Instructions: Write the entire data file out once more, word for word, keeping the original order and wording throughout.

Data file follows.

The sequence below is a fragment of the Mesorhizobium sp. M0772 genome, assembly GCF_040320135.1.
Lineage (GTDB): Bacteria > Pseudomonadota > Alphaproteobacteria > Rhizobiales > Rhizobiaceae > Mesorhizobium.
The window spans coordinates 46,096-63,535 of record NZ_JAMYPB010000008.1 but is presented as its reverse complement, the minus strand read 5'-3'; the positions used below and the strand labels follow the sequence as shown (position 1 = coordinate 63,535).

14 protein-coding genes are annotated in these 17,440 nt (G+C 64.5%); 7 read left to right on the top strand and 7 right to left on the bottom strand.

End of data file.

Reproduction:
The sequence below is a fragment of the Mesorhizobium sp. M0772 genome, assembly GCF_040320135.1.
Lineage (GTDB): Bacteria > Pseudomonadota > Alphaproteobacteria > Rhizobiales > Rhizobiaceae > Mesorhizobium.
The window spans coordinates 46,096-63,535 of record NZ_JAMYPB010000008.1 but is presented as its reverse complement, the minus strand read 5'-3'; the positions used below and the strand labels follow the sequence as shown (position 1 = coordinate 63,535).

14 protein-coding genes are annotated in these 17,440 nt (G+C 64.5%); 7 read left to right on the top strand and 7 right to left on the bottom strand.